Shoreline under the Betsy Ross Bridge, Philadelphia
River tides are a funny thing. I learned this from one of the fishermen I work with. I just assumed that all water bodies connected to an ocean had low tide in the morning and high tide at night. Turns out that most places have two high and two low tides each day, and the actual hour at which these occur depends upon the phases of the moon (so low tide times for a particular day, for instance, can be eight hours later on the same day a week later!). While tides are predictable, their timing was not very practical for my photographic purposes. Low tide was to occur at 1 p.m. on Good Friday during the month of April. Therefore, take a vacation day from work.

Leo on tombstones, facing north
Good Friday was a perfect overcast day − flat lighting is good if you’re not sure what the shooting  conditions will be. As you can see from the chart excerpt at the beginning of this article, low tide occurred at this point in the Delaware River (tide times also change with your location!) at 12:57 pm, a good time to make photographs. We arrived about 2 pm. The timing was fairly critical since (according to the chart above), by 6 pm the sea level would rise six feet above its lowest point (which was about where it was on our arrival), covering most of the stones we photographed. You’ll notice mud on many of the stones, indicating they were all underwater earlier that morning.

Leo and I walked along the shore maybe the length of a city block and counted about 50 whole stones, with an additional eight peeking out of the water. After 130 years, inscriptions are still clearly visible on them − granite doesn’t fade as fast as people’s memories.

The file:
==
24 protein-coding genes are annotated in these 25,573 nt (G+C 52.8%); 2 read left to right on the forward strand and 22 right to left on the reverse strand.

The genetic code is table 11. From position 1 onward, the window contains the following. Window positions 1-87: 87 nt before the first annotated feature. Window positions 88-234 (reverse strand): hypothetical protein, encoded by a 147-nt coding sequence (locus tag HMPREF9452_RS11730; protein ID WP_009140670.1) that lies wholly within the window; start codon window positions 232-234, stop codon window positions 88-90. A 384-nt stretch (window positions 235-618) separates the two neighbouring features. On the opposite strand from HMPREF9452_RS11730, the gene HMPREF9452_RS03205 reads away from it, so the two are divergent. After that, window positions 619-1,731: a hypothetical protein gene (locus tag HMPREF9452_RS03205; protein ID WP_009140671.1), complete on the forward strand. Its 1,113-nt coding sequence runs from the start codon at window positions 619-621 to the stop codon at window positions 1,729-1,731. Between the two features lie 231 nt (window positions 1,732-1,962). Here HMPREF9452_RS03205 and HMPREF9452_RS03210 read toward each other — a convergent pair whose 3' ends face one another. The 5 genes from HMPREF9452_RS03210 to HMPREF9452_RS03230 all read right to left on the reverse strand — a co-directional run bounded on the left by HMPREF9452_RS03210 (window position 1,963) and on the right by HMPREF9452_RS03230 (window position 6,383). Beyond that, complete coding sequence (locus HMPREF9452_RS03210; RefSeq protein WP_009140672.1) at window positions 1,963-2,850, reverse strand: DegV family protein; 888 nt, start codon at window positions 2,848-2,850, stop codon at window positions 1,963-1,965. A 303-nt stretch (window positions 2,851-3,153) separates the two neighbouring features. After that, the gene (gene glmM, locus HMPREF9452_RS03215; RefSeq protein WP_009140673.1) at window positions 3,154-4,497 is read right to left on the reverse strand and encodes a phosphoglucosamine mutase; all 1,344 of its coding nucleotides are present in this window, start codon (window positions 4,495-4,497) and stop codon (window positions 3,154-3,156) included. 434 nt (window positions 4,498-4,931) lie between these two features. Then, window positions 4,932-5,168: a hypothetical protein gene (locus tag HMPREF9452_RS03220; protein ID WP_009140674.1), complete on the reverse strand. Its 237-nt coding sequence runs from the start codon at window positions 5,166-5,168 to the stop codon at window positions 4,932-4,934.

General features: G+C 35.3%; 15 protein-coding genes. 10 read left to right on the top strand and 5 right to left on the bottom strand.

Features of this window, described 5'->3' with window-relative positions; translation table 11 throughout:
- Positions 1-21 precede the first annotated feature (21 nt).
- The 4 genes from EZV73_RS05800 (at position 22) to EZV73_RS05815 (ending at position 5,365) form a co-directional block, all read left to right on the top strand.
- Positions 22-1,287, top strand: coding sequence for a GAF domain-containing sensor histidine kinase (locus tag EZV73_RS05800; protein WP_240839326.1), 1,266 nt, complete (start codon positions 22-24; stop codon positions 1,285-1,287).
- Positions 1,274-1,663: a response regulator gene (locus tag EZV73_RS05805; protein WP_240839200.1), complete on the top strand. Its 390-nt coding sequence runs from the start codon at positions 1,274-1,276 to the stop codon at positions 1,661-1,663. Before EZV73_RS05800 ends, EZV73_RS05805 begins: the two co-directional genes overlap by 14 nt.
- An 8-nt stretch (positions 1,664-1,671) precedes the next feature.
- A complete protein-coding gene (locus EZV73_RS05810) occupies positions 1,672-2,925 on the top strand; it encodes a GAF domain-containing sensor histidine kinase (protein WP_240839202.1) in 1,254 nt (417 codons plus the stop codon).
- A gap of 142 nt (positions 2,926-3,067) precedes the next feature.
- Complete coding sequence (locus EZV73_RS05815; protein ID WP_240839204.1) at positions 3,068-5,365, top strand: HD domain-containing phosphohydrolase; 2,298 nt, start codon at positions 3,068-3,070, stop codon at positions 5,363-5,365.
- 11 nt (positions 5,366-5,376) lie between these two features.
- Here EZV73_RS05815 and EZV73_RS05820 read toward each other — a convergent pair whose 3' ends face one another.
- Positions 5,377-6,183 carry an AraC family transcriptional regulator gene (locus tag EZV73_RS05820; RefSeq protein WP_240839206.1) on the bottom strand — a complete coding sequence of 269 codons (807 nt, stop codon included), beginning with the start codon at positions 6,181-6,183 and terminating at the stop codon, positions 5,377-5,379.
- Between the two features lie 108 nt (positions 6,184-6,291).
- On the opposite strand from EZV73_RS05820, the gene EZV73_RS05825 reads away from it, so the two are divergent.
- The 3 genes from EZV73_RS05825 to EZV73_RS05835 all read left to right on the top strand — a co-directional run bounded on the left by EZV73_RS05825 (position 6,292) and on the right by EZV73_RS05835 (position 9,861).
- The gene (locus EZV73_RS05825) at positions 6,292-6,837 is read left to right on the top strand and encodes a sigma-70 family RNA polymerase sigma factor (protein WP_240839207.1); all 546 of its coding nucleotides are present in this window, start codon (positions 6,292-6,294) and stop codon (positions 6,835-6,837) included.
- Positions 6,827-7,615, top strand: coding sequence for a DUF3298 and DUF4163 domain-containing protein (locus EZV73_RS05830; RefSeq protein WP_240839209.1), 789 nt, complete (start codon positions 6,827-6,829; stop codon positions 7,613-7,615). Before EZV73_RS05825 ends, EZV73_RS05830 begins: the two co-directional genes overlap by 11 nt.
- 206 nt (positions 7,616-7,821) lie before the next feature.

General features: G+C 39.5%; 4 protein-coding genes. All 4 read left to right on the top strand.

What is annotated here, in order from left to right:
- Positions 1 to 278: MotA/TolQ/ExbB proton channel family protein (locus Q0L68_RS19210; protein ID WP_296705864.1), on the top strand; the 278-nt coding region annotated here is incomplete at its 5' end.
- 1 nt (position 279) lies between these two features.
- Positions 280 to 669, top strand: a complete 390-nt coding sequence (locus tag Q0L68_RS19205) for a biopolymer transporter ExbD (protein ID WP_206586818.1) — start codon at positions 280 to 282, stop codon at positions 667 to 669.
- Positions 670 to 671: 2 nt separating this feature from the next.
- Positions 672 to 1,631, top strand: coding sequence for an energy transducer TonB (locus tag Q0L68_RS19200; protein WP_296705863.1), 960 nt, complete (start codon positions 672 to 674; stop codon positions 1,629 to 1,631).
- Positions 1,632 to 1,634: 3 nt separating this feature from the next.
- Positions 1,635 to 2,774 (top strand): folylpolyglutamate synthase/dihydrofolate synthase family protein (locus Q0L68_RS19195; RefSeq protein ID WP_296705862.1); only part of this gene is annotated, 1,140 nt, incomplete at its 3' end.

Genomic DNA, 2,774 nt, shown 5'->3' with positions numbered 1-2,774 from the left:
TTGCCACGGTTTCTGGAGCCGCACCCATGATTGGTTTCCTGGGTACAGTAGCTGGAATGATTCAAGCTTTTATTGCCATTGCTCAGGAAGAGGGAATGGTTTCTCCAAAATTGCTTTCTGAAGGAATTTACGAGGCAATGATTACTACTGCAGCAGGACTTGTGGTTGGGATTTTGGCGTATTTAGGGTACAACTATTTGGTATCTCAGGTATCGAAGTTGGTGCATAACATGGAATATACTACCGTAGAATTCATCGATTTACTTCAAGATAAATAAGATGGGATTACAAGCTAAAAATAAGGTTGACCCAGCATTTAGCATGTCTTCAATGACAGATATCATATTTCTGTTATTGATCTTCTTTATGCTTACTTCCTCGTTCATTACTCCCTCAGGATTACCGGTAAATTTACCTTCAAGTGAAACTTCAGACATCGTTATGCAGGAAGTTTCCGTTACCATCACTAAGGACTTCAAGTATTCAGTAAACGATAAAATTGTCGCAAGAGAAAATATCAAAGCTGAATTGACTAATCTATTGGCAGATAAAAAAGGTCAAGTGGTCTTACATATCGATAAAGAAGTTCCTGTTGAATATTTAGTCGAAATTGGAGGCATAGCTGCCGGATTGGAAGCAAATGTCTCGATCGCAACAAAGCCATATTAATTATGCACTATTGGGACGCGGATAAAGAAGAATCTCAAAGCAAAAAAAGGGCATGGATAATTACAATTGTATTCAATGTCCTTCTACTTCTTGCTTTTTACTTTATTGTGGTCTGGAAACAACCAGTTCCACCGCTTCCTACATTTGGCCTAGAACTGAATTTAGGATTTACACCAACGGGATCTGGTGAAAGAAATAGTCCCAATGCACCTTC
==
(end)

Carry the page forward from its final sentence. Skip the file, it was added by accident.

Standing near the water, looking up at an embankment made primarily of tombstones, I felt like I was at the foot of Golgatha − this was Good Friday, after all.  Seeing piles of grave markers and monuments, shaded by trees hung with condoms and other trash, made me wonder how anyone could do this to a cemetery. Couldn’t they at least bury the monuments, or smash them up into gravel? At the foot of the rubble was this headstone, which originally marked the grave of Capt. Babel H. Irons’ wife, Mary. No sign of Irons’ own marker, but what a great name! Every stone here has a story. After his death, it seems that Captain Irons had a 223-ton Philadelphia-based merchant sailing vessel named after him, so he must have been well-respected at the time.

According to the New York Times, a Marine Intelligence telegraph was received on Nov. 27, 1874 from the brig Castilian, which mentions Babel H. Irons. “…on the night of the 23d inst., in a south-east gale, lost boat, split foresail and jib, stove bulwarks, and had deck swept of galley, &c.” The Irons stone here on the river shore stares at you like the final flare from a shipwreck.

Frequently, I'm asked me how a cemetery becomes ‘abandoned.’ Well, that’s a topic for another blog. Monument Cemetery was not abandoned, let's be clear on that − it was destroyed. After reading what little is available on the Web about Monument Cemetery and after seeing the dumped stones, I had so many questions. I made an appointment to do some research at the Pennsylvania Historical Society in Philadelphia. Tune in next week to see what I dig up (pun intended).

Further Reading:
Nicole Clark's End of the road - Philadelphia's graveyards